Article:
Like Bibbyman and others in earlier posts on previous CBN grinders, I have taken to measuring width of band before sharpening with a digital caliper, and adjusting the blade height up or down depending on what the width of the previous band was. If they are the same no adjustment of blade height is necessary.  If the blade to be sharpened is thinner for example by 4 thousandths than the one before, then I raise it by about 1/2 of an increment on the star adjustment knob. I also paint 10 teeth each time and check that the grind is good after 2 or 3 teeth.  Red on the back of a tooth, raise the band a little more.  It is difficult to measure blade width exactly with a caliper because one has to measure the narrowest part of the gullet and also hold the caliper at exactly the same 90 degree angle to get it right.  If I sort blades roughly by width first then these adjustments are very minor and the entire setup time blade to blade is probably less than a minute, with pretty high success rate that the blade gets sharpened properly without further attention.

When using a digital caliper one can also check the actual depth of grind (before and after grinding, i.e. outgoing tooth vs. incoming tooth.  This changes when going back and forth between wheels because one has to change the pusher setting for the new wheel.

My comments apply only to the BMS250, not to the LTAGA shop series grinder.  The adjustments differ on the latter.

I hope this is useful to anyone operating the BMS250.  Took me a while to see these things and to appreciate how well designed the BMS250 is.
DJ Hoover, Terrific Timbers LLC,  Mystic CT   2001 WM LT40SHDD (42HP Kubota, Accuset2, FAO's, Lubemizer, debarker, hydraulics everywhere), Peterson WPF 10-30 with chain slabber. LogRite fetching arch, WM BMS250 sharpener/BMT250 setter.

Offline terrifictimbersllc

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Re: WM sharpener
« Reply #24 on: June 18, 2017, 12:20:01 pm »
Good for you, 8) 8) The WM sharpener works well, When you see how good a job it does, you will never use a rock wheel again, Unless you want to skip it over water to see how far you can go. ;D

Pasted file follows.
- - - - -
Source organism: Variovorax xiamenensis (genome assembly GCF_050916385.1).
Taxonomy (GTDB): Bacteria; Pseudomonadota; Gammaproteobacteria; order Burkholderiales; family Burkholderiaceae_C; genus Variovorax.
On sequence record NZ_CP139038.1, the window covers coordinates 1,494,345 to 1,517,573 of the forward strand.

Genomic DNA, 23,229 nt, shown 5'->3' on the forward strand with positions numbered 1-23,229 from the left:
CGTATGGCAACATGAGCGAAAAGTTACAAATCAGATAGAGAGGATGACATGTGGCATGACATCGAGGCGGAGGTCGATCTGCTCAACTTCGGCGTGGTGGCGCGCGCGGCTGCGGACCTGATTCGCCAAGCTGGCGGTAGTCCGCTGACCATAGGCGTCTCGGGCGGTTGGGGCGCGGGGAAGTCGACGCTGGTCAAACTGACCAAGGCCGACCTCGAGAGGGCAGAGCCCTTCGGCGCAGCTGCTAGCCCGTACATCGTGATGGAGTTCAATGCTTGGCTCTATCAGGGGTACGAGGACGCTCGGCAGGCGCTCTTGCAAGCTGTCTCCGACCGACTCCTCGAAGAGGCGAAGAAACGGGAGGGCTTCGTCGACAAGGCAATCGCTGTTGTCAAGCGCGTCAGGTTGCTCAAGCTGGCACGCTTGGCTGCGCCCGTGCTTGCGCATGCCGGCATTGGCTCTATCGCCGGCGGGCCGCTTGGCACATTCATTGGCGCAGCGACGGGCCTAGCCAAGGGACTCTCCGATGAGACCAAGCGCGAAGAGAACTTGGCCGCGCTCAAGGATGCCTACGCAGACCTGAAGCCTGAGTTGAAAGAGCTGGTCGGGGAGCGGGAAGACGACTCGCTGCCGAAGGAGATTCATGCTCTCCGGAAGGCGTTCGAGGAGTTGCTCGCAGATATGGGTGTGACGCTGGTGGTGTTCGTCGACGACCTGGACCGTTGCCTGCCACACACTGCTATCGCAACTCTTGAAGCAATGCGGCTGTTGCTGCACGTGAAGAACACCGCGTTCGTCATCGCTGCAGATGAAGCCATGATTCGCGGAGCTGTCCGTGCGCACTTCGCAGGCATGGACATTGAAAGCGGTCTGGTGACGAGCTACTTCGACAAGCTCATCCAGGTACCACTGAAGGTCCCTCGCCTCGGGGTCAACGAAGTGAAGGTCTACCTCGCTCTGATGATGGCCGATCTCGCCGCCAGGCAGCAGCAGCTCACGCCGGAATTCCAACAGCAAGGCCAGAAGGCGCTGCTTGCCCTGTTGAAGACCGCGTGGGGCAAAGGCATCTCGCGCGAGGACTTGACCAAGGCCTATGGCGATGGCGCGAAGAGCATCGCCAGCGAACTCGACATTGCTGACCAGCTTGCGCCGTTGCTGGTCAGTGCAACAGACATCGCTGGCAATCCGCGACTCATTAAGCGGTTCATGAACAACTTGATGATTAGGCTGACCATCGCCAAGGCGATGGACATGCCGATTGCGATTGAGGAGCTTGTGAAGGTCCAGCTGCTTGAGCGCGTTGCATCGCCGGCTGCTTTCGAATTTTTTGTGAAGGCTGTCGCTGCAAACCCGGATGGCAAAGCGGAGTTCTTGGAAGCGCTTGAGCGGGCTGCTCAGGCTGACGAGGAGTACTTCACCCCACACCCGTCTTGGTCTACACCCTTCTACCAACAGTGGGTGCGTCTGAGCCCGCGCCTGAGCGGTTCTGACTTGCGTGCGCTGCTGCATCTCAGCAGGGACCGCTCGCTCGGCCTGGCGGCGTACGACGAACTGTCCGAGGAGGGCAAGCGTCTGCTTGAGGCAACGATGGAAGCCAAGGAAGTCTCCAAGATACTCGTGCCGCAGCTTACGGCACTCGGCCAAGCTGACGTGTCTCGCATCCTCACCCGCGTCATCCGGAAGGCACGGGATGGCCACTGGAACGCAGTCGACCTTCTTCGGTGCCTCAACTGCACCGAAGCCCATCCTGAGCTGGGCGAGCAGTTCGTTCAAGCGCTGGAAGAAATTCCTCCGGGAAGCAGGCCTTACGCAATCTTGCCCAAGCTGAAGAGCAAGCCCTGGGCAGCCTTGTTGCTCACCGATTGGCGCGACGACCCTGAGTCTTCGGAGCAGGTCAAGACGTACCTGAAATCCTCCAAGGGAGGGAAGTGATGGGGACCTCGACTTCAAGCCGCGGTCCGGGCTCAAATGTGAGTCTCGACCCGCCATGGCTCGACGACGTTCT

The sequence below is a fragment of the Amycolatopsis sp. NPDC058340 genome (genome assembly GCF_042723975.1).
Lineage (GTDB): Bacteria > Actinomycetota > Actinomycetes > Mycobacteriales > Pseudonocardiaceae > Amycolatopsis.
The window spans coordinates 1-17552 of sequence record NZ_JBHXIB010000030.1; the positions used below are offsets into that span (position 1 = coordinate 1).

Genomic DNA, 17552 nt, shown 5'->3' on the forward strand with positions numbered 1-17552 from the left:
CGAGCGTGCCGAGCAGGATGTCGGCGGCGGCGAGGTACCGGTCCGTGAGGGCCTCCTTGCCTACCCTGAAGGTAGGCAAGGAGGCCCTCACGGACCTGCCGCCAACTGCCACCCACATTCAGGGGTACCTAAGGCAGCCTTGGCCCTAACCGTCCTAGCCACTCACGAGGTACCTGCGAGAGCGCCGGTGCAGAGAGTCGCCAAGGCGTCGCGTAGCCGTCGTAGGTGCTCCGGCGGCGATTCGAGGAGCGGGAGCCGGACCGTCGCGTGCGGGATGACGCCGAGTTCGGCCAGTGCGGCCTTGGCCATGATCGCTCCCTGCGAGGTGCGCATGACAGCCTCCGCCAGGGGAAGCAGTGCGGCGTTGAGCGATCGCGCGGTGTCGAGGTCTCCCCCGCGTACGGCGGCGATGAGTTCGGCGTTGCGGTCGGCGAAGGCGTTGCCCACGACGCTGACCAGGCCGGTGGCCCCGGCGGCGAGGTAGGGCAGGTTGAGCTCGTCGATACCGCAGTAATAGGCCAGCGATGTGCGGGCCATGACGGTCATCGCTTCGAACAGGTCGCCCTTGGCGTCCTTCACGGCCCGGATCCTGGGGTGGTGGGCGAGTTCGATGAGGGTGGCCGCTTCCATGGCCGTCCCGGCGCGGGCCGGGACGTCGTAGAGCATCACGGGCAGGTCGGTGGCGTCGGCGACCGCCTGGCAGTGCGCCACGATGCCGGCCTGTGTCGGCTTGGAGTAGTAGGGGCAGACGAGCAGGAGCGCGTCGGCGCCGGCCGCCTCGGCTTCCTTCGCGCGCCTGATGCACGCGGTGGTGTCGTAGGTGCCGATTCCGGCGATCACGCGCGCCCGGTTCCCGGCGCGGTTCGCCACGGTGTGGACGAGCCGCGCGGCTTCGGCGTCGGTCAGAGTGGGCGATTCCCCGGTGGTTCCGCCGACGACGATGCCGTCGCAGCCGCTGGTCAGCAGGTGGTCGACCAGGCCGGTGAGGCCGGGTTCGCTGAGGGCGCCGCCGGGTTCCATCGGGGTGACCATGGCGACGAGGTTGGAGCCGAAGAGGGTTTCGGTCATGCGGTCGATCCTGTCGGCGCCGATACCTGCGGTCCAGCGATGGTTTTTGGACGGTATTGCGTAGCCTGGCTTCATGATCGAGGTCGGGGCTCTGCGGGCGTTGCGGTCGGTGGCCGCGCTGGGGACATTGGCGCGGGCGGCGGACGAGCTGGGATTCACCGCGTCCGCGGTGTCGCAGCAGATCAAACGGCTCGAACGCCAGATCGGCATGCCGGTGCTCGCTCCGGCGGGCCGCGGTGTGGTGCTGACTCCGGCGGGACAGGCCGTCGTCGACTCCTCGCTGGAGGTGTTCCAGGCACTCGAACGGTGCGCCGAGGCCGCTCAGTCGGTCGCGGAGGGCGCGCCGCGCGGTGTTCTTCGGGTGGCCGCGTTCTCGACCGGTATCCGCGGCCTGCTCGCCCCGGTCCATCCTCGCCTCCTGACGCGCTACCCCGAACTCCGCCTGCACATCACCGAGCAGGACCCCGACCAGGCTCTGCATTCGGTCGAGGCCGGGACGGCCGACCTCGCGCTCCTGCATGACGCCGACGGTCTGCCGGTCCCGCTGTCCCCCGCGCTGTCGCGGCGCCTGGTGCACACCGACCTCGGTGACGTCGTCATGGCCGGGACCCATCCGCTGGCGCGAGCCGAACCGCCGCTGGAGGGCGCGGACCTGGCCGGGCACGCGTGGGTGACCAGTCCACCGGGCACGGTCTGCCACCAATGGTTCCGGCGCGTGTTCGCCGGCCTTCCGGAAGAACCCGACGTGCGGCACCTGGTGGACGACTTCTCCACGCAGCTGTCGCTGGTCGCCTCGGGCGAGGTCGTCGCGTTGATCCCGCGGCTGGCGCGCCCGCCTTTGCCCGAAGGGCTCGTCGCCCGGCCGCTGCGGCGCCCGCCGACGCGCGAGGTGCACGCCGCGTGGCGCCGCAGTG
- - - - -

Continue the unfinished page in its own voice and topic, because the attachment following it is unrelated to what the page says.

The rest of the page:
You might be right. I've sharpen and used about 5 blades now and they cut good. I've still got more to learn with it. I'm having trouble seeing the wheel coming down on the blade with the oiler housing attached to to wheel housing right in the way. Any tricks on that? I would think unscrewing the oiler housing would be a pain on each blade.
I use a bright little LED flashlight. I open the cover and look at the tooth from the left side down low.  There is a vantage point where the tooth can be seen. Best to flip off the advance and especially the oil before opening the cover.
DJ Hoover, Terrific Timbers LLC,  Mystic CT   2001 WM LT40SHDD (42HP Kubota, Accuset2, FAO's, Lubemizer, debarker, hydraulics everywhere), Peterson WPF 10-30 with chain slabber. LogRite fetching arch, WM BMS250 sharpener/BMT250 setter.

Online Peter Drouin

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Re: WM sharpener
« Reply #25 on: June 18, 2017, 05:12:13 pm »
I also like to look at the face after I sharpen the blade while it goes by.
 

 
See all the light on the left, that's from 2 work lights. [Halogen] handing from the ceiling.
With that you can see it all.
Looking at the face of the tooth you will see the point of the tooth.

 
A better pix of the face, left, of the pencil.
 
2008 LT40 super,2008 edger, Cat telahandler, JD 5410 And can cut up to 45' long
http://www.forestryforum.com/sanbornton     NH Timberland Owners Association supporter.
And a license NH soft wood grader.
Sawing since 1987

Offline 4x4American

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Re: WM sharpener
« Reply #26 on: June 18, 2017, 05:42:32 pm »
One thing that the filer at the grade mill showed me to check how good you have it is you get the blade so it's on a long straight run then you take a little mirror and line it up so it's looking down the tips of all the teeth and they should all make a straight line or something like that.  I think he said he does like 7-8 passes on a blade with the grinder.  I asked him why they don't use a cbn and he said ahhh that stuff is for blades that need crazy accuracy he says ohh just the regular turn of the century old technology plunge grinders do a fine job he was going on an old boy rant lol